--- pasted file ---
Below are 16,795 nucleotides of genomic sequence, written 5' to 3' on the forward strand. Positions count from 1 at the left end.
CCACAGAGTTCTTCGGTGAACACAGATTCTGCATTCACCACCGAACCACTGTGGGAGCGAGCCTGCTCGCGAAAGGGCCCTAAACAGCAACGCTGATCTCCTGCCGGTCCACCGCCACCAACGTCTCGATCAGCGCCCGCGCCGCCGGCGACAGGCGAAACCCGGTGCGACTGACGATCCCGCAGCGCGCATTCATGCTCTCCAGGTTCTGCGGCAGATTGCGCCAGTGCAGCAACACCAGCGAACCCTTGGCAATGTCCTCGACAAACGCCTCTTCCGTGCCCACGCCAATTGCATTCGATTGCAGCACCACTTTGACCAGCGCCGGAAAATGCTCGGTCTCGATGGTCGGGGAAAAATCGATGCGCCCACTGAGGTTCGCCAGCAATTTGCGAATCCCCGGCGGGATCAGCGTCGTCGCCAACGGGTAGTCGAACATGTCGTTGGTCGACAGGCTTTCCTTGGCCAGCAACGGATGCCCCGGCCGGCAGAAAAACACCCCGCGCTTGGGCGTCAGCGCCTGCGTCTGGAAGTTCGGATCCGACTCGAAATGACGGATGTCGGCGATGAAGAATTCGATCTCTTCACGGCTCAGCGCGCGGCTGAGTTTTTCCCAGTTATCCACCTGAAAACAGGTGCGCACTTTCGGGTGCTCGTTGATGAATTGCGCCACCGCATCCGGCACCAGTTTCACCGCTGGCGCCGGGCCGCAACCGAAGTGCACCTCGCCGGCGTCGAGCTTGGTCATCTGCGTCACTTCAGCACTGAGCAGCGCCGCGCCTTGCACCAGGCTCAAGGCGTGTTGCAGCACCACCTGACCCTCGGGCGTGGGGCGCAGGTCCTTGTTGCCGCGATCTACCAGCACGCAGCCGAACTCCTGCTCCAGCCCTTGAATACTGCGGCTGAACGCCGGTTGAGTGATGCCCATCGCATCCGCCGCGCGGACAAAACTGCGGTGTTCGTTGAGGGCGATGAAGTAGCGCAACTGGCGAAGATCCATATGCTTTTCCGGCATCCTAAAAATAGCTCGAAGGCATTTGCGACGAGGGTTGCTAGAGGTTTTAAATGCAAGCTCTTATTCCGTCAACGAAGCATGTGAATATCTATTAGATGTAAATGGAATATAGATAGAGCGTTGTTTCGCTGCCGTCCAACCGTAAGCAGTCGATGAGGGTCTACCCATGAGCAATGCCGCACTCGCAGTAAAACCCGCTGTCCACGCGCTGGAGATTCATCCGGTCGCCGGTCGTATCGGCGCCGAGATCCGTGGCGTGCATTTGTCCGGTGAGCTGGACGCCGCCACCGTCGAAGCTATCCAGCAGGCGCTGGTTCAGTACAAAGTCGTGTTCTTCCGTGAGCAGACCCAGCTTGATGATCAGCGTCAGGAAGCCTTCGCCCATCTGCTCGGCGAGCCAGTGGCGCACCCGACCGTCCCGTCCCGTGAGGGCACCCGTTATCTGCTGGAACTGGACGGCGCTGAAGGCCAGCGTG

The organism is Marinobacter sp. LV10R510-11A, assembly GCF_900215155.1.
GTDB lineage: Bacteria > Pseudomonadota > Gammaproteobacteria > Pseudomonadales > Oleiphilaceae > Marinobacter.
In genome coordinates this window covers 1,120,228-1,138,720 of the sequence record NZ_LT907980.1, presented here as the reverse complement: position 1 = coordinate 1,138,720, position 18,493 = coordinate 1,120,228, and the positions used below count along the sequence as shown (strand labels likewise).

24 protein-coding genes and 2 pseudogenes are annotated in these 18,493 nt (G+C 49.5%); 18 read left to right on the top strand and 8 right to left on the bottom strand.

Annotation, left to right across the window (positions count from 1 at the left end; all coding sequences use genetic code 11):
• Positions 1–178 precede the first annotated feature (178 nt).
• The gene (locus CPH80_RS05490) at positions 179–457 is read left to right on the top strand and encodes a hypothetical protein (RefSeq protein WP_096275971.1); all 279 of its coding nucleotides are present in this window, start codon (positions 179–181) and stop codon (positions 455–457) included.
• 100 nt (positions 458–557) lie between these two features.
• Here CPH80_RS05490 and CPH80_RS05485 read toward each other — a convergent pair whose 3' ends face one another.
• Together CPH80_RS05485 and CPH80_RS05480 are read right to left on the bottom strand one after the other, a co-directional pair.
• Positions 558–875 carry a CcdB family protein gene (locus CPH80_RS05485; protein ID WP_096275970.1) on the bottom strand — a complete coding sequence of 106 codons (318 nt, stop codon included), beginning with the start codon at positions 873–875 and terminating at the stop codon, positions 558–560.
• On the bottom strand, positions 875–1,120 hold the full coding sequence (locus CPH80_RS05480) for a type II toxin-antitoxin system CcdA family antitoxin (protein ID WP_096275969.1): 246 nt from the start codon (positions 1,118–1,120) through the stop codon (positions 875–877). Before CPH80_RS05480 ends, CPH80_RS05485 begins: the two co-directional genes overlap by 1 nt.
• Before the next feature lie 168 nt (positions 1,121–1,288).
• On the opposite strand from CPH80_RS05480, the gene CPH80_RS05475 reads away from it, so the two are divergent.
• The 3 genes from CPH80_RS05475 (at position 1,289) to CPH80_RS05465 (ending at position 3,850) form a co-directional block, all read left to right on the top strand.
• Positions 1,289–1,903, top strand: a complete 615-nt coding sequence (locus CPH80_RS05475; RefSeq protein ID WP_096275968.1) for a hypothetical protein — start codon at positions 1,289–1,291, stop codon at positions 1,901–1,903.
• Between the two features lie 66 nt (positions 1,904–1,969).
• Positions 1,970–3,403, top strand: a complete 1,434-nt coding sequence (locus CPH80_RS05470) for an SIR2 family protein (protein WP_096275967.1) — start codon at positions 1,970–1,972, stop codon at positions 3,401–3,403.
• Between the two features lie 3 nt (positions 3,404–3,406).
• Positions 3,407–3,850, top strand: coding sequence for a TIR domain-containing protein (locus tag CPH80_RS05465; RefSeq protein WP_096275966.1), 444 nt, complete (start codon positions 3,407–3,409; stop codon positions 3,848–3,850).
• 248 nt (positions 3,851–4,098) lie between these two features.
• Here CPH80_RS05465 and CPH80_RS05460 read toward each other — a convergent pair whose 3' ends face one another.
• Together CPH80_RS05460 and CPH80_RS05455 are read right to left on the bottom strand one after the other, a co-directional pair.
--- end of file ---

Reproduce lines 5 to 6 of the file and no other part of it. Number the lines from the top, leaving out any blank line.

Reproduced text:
In genome coordinates this window covers 1,120,228-1,138,720 of the sequence record NZ_LT907980.1, presented here as the reverse complement: position 1 = coordinate 1,138,720, position 18,493 = coordinate 1,120,228, and the positions used below count along the sequence as shown (strand labels likewise).

24 protein-coding genes and 2 pseudogenes are annotated in these 18,493 nt (G+C 49.5%); 18 read left to right on the top strand and 8 right to left on the bottom strand.